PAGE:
Browse Items (11 total)
The government encourages River to move forward with public works projects that will employ workers and stimulate the economy, while River officials seek a return to government funding of sports (La Ley del Deporte).
Frondizi re-enters the political stage with Illia in office.
The article shows surprise at how a celebratory moment to welcome the national team led to an expression of xenophobia not seen since the heyday of Eva Perón. The anti-Britishness also reflected old feelings about the Malvinas, all of which the…
The commentary by Grondona suggests that the model for the military coup were the similar approaches in De Gaulle's France, Franco's Spain, and Branco's Brazil. The question is what the new government means by "revolutionary" and what new powers have…
Helpful piece to see how different sectors feel about a coup in 1966
With an uprising in Tucumán, as well as the weakness of the Illia government, the article looks at the various possible outcomes facing the country.
A revealing quote on how Frondizi populated his economic team with businessmen ("empresarios") and Illia with economists.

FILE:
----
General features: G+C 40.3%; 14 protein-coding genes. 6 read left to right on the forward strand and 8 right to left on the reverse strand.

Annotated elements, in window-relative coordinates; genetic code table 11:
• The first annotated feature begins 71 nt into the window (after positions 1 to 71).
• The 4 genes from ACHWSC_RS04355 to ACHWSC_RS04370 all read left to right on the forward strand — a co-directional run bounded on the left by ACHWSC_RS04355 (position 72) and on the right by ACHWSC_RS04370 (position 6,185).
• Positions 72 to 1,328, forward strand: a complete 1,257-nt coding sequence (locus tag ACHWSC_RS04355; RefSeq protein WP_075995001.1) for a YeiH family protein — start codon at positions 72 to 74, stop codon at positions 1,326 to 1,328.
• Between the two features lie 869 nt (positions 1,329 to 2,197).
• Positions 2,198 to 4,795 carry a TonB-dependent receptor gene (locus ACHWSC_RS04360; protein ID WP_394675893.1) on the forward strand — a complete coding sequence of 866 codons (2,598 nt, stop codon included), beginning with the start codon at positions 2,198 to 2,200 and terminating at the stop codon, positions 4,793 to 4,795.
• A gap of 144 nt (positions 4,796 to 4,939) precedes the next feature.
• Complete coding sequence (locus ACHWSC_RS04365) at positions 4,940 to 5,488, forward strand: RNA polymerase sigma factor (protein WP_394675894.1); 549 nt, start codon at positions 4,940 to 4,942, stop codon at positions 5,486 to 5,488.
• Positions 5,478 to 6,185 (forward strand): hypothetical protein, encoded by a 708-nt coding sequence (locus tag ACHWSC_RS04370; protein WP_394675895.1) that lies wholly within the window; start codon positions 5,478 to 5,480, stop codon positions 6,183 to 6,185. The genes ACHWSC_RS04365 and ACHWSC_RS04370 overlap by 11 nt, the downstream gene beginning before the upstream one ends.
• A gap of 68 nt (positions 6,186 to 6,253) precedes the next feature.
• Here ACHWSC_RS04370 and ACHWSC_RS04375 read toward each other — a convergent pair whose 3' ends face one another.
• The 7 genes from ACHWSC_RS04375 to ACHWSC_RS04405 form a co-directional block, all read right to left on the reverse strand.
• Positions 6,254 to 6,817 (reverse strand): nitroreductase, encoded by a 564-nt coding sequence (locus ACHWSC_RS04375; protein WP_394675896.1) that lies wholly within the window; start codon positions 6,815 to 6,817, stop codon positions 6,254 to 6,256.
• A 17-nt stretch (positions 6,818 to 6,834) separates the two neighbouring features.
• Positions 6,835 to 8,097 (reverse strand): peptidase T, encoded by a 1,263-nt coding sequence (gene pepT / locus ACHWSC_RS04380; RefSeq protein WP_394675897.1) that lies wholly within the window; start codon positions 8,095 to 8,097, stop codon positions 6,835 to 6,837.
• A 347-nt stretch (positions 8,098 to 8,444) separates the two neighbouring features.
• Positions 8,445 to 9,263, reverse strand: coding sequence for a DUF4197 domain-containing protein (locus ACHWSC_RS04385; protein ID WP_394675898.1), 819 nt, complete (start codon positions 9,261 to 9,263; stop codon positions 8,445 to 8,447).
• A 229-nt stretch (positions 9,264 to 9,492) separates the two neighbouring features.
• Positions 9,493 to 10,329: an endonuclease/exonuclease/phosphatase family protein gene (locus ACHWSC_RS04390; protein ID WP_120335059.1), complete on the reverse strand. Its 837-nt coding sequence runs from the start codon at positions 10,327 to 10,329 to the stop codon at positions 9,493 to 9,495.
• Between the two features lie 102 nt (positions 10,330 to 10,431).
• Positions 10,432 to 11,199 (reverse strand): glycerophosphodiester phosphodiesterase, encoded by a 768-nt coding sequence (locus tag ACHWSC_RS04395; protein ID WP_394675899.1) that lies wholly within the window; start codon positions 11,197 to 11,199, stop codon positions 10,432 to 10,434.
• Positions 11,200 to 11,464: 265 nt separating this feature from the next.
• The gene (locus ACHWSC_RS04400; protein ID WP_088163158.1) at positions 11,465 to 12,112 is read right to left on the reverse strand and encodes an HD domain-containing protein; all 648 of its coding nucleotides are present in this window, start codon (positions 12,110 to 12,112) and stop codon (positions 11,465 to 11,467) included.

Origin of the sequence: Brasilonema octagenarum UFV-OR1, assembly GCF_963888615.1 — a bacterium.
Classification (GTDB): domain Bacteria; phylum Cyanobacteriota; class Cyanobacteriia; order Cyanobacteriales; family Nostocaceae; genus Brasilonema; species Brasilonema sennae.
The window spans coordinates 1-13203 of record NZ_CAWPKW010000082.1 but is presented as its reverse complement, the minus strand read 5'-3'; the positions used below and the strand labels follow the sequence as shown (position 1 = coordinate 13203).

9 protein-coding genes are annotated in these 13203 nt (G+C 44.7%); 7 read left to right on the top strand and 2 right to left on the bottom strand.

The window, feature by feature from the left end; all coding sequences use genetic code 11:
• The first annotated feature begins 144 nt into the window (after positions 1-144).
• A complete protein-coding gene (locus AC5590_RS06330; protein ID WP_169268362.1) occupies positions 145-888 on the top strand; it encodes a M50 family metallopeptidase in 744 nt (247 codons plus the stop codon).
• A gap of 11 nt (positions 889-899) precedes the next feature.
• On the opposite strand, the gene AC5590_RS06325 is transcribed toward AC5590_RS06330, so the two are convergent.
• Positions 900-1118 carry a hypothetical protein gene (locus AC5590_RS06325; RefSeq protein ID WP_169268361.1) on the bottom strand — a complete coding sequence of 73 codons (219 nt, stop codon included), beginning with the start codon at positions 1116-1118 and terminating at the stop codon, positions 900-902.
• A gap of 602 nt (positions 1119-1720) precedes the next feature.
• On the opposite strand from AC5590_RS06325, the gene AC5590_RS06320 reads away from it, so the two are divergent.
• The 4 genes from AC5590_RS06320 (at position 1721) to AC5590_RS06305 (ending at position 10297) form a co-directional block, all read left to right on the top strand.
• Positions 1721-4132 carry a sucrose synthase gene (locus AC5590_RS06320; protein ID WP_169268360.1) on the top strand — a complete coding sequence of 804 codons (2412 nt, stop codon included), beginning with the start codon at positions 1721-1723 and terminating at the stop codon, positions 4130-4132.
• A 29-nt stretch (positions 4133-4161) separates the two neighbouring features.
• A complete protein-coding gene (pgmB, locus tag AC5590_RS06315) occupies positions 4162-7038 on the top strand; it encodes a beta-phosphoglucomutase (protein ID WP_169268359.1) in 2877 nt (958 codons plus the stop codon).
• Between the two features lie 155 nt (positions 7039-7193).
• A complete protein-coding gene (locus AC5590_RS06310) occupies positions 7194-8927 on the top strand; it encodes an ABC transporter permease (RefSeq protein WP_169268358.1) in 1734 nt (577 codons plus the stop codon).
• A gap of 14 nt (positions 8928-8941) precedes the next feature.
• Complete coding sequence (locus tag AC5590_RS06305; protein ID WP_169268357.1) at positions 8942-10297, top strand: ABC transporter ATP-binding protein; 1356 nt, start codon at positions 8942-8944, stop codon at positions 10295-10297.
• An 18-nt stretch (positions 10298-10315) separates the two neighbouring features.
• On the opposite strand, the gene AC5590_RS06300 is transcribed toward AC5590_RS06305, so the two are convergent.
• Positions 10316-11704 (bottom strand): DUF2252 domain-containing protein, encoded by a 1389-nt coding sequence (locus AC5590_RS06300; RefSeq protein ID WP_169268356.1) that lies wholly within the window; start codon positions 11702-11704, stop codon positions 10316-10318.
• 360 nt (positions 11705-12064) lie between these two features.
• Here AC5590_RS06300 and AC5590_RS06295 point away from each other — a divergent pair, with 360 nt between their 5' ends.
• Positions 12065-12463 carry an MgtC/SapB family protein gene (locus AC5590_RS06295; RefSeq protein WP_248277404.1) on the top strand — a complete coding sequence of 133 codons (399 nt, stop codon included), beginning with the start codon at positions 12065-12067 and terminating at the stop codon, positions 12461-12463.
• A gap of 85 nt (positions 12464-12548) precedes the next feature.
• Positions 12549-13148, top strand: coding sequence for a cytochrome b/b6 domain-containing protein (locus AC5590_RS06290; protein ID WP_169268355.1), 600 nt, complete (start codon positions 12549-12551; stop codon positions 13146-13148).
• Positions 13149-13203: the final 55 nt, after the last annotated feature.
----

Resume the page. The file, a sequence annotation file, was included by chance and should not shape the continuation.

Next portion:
Sensing that the military will repeat the coup of 1962, President Illia provides a speech aimed at restoring confidence in his government. Primera Plana concludes that the speech was notable for what was ommitted, punctuated by a cartoon.
An interesting look at how Arturo Illia handled his ouster from the Presidency
As the brother to the Vice-President, Perette is another in a long line of AFA Presidents that were intimately tied to the head of state (such as Ramón Castillo in the early 1940s, Oscar Nicolini under Perón, and Frondizi's childhood friend Raúl…
The language here is valuable, as is the coverage of how players were greeted at Ezeiza.
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